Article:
Beijing: Beijing threw cold water today on the possibility of re-launching talks with the Dalai Lama, saying greater autonomy for Tibet was "not up for discussion" and accusing the spiritual leader of backing "ethnic cleansing".
The statement comes months after the exiled spiritual leader and Nobel Peace Prize winner expressed optimism that Chinese President Xi Jinping may be open to re-starting dialogue regarding the region.
In its nearly 18,000-word white paper, the State Council Information Office, China's Cabinet, declared that the Dalai Lama must focus on seeking "forgiveness" from the Chinese government.
"Any negotiations will be limited to seeking solutions for the Dalai Lama to completely abandon separatist claims and activities and gain the forgiveness of the central government and the Chinese people, and to working out what he will do with the rest of his life," the white paper said.
"As the political status and system of Tibet is stipulated by the Chinese Constitution and laws, the 'Tibet issue' and 'a high degree of autonomy' are not up for discussion," it added, dismissing the Tibetan government-in- exile as "essentially a separatist political group".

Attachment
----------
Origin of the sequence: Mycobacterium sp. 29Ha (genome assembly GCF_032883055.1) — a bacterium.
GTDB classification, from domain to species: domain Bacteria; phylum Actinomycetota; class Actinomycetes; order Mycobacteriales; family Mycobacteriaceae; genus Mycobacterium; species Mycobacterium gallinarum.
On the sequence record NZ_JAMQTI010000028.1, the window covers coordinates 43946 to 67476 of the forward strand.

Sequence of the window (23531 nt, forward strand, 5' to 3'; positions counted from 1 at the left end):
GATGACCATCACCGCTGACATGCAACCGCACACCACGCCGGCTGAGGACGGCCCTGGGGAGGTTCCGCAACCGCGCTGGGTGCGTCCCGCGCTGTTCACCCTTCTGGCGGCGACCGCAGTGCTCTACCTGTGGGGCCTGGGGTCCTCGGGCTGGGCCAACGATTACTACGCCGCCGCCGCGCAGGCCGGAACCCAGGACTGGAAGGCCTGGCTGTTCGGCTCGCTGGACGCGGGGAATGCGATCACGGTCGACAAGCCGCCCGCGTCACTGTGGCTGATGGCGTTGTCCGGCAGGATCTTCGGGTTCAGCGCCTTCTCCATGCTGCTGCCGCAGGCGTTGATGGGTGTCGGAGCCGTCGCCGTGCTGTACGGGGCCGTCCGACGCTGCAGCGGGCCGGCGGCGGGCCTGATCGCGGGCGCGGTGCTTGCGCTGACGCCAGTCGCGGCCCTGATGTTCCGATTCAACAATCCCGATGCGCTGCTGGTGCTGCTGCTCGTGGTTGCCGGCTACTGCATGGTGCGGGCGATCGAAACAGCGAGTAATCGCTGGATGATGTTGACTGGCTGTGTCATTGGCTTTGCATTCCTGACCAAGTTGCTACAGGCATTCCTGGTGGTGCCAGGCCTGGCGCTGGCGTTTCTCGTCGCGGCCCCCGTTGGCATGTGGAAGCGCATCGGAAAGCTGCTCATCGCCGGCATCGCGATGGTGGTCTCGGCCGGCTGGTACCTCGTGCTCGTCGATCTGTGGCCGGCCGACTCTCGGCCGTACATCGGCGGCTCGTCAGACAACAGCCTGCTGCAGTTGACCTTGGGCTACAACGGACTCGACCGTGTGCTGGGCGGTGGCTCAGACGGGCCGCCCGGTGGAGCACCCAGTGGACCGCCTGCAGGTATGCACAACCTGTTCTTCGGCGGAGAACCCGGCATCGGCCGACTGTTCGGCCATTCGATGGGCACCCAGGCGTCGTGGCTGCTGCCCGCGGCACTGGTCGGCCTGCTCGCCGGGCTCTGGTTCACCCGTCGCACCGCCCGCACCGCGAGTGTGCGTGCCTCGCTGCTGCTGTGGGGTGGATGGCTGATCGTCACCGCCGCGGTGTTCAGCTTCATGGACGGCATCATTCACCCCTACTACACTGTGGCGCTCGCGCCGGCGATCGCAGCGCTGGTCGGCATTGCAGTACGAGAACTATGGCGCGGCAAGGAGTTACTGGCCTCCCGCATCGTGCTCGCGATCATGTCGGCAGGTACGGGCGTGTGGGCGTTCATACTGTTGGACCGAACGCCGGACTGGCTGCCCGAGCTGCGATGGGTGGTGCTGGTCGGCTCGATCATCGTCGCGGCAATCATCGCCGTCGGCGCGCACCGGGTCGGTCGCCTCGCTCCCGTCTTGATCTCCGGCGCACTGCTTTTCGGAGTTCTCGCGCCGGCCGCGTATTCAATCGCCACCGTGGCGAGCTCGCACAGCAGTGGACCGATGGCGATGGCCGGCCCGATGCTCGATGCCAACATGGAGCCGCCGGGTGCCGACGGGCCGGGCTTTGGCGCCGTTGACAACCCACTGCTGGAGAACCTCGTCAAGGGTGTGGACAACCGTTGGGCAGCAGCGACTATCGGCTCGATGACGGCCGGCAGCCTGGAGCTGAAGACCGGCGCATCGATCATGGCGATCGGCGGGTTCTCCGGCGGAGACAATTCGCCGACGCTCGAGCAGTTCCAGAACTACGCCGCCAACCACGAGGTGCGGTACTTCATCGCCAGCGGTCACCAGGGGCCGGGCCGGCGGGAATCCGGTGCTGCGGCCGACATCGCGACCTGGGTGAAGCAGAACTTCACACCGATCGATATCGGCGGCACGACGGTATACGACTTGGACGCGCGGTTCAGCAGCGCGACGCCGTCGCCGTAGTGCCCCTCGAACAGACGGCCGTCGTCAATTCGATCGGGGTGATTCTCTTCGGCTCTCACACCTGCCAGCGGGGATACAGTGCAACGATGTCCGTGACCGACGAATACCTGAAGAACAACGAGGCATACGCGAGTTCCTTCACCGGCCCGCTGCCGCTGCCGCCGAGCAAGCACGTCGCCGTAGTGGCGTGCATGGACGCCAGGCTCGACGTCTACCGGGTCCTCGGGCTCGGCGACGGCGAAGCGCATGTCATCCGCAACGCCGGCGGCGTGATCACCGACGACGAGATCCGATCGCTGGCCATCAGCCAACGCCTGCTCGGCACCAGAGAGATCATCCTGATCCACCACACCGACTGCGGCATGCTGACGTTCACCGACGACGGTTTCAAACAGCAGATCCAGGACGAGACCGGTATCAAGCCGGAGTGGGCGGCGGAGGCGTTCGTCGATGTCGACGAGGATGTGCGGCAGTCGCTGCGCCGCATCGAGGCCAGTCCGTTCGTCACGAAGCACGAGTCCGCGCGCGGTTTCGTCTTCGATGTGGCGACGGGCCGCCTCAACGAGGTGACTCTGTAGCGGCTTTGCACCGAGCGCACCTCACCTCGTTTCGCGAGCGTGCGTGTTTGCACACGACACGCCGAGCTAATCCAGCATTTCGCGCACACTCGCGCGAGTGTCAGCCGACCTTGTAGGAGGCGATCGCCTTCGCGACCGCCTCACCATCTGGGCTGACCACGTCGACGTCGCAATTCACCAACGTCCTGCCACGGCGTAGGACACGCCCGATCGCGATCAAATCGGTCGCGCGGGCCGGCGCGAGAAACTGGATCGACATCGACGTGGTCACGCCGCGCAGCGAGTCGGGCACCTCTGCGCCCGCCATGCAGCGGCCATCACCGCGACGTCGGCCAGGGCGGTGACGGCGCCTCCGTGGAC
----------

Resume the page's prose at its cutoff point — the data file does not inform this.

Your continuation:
The ruling Communist Party held nine rounds of dialogue with the Dalai Lama's envoys from 2002 to 2010 but the process produced no visible results.
The Dalai Lama has previously expressed optimism about the current administration in Beijing, in what some have seen as a possible easing of tensions with China, which has accused him of seeking secession for Tibet. The 79-year-old Buddhist leader denies aspirations for independence and says he seeks "a high degree of autonomy" for the region.
He has called for limits to state-backed Han Chinese migration to Tibet, and the white paper said his stance was "tantamount to an ethnic cleansing of the plateau". "The Dalai group's logic is absurd and chilling, proposing to force tens of millions of people of other ethnic groups out of this region where they have lived for generations," it alleged.
More than 130 Tibetans have set themselves on fire in China since 2009, most of them fatal, according to rights groups, most recently when a Tibetan nun set herself aflame last week to protest China's rule over the region. The Dalai Lama has described the self-immolations as spontaneous acts of desperation and said he is powerless to stop them.
But the Beijing document accused the Dalai Lama of secretly backing violence in the region while "feigning beneficence to gain international sympathy and support".